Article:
Due respect

It comes down to personal decision and self-respect.

It comes down to personal decision and self-respect.

 

 

With the Opening Ceremony of the Winter Olympic Games in Sochi just two days away, I’m going to skate on thin ice here and reflect on respect.

Respect is complicated. The whole concept is shrouded in a bevy of contradictions and regularly slanted to suit the occasion.

 

 
Imagine, say, explaining to an alien that we must treat everyone with equal respect. Including serial killers? Umm, no. But we respect their Human Rights, right? Of course we do! Or at least some countries do. Other countries permit the death penalty, for example, which most of us consider abhorrent. So do we hate all those countries? Oh no, just some of them. We don’t despise the ones with decent holiday destinations or the ones we depend on for trade. So, we only hate the ones we can afford to hate and have no interest in visiting? Yes, and please don’t use the word ‘hate’, it’s politically incorrect. Use a synonym.

What about respect for the law? Well, we all have to respect the law or the country would be in chaos. Does everyone agree on that? Yes, in principle. Although we all speed or jaywalk occasionally – but only when we think it’s safe. So that’s not disrespecting the law? Hmmm. Many people consider these little breaches more like white lies – they don’t really count, do they? Respecting the law is a given. Obeying sometimes takes a little more effort.

And obviously we must respect the laws in other countries too. When in Rome, do as the Romans do. Mind you, that has just as much to do with wanting to avoid jail as it does with respect. Besides, we don’t want other people coming into our country and disregarding our laws just because they disagree with them either. And equally, people who come to our country must be allowed to practice their own religion and traditions. We have no right to try and dictate how other people live.

Is this why we don’t like dictators? Yes, we don’t like dictators because they tell their own people how they must live and allow them very few rights. It’s not democratic, so they don’t deserve our respect. Respect has to be earned. Oh! So we don’t treat everyone with equal respect after all. And when these people do something good, we shouldn’t respect them because they are dictators? Gotcha. No, wait, it’s not as black and white as that. Which leads me on to another point. We respect everyone equally regardless of skin colour. Is that black or white? Yes.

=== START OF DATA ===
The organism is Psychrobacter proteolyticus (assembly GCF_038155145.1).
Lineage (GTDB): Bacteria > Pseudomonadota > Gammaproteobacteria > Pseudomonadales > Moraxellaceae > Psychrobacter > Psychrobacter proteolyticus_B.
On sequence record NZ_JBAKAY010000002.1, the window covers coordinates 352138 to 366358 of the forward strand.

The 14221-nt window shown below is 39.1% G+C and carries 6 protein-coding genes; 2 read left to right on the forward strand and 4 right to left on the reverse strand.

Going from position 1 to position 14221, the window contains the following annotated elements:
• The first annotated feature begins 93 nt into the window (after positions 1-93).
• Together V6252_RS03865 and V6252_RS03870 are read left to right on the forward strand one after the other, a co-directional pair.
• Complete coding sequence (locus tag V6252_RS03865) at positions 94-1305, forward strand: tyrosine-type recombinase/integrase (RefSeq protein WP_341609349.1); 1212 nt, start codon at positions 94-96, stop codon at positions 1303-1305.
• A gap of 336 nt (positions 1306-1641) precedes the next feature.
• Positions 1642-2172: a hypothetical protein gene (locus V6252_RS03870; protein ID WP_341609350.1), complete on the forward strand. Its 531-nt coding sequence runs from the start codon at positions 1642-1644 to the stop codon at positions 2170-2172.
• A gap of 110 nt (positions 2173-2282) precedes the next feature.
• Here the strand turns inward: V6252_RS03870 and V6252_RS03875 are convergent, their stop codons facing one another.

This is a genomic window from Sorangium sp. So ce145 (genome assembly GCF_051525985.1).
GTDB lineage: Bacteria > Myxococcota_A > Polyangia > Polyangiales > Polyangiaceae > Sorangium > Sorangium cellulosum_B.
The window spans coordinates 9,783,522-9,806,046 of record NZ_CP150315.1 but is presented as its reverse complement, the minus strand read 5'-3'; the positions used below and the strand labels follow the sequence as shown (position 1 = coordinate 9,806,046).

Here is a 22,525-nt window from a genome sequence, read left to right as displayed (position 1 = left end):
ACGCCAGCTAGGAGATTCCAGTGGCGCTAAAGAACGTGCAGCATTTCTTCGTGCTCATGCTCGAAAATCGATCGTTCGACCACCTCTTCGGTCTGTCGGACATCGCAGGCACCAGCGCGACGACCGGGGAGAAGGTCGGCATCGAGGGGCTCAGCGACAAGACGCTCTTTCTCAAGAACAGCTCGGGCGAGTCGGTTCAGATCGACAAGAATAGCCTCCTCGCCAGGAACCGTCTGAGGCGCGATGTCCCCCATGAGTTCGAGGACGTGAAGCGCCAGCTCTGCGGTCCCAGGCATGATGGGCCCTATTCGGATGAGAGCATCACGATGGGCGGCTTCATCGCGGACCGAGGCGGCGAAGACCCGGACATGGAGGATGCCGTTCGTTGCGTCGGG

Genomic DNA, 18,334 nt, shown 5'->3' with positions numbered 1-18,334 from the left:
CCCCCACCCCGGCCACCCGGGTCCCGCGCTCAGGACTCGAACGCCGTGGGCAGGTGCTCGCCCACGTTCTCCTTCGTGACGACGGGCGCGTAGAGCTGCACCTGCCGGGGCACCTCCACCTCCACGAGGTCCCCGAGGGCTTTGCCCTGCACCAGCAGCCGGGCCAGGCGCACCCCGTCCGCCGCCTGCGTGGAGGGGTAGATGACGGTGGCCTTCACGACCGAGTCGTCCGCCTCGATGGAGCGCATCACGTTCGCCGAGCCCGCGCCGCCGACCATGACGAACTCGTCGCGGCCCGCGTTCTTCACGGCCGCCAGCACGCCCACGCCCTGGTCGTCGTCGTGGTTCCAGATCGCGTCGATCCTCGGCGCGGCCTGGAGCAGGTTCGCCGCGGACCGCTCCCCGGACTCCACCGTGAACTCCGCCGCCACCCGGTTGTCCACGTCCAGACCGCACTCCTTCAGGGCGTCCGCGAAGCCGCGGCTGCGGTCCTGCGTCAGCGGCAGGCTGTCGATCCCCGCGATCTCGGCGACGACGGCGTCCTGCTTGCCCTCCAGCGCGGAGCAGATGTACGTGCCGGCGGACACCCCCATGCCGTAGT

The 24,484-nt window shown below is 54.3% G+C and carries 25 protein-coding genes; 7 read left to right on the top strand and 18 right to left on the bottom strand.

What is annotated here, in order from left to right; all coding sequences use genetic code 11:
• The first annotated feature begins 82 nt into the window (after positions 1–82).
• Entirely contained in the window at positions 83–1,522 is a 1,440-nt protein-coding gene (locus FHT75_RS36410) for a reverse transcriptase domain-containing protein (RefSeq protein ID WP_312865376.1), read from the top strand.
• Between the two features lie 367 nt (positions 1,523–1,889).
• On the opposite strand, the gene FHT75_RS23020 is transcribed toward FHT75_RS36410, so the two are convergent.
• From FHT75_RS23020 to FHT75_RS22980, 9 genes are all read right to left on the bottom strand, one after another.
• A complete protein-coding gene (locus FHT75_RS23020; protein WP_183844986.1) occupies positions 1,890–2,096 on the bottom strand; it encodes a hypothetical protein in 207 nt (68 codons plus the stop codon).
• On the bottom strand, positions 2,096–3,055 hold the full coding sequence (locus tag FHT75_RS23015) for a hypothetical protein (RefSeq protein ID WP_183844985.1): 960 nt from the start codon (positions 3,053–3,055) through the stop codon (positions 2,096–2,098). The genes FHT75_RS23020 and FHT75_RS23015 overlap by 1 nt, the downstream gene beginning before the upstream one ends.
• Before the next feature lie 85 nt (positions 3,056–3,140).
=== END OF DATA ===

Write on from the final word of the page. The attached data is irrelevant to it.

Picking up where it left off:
Hmmm. But what about respecting a completely different opinion? Well that’s a no brainer. It’s called freedom of speech. Everyone has the right to speak openly and without fear. And everyone has to respect that right. Any tabloid journalist will tell you that. We have to agree to differ and still rub along or there would be discord all over the place.

But what if we seriously disagree with a country we respect? Don’t worry, we have a whole system for respectfully disagreeing. It’s called The Diplomatic Service. These guys are trained to communicate and convey forceful respectful objection. They have diplomatic immunity, by the way – so they cannot be prosecuted abroad if they break the law. So they don’t go to jail? No, they get sent home.

Ok, but if we are to respect everyone’s laws and freedom to state their opinions, except those of serious criminals and dodgy dictators, why are some political leaders boycotting the Opening Ceremony of the Winter Olympic Games in Sochi?

Out of respect. Respect for the hundreds of men and women denied gender equality, who are not permitted to love the partner of their choice. Who are prosecuted and punished for loving in a same sex relationship. Who are persecuted for being gay. Not for assaulting, raping or killing, not for stealing or fraud, not for lying or cheating, avoiding tax or speeding. For loving.

But, hold up. You just said we have to respect the law, both here and in other countries, free speech and other opinions. Some people think and say that homosexuality is wrong. How do we decide which opinions should and shouldn’t be respected?

Ah. This is where it starts to get complicated.

It comes down to personal decision and self-respect. There comes a point when another opinion crosses your line of fundamental common decency and you must take a stand. Be brave enough to stand up and say No! That’s simply not right. It’s unacceptable and reprehensible. I do not respect your opinion because it is not worthy of my respect. I reject your point of view. It’s downright wrong.

Isn’t that called disrespect?
No. It’s called doing the right thing.
In my humble opinion.

Please respect it.

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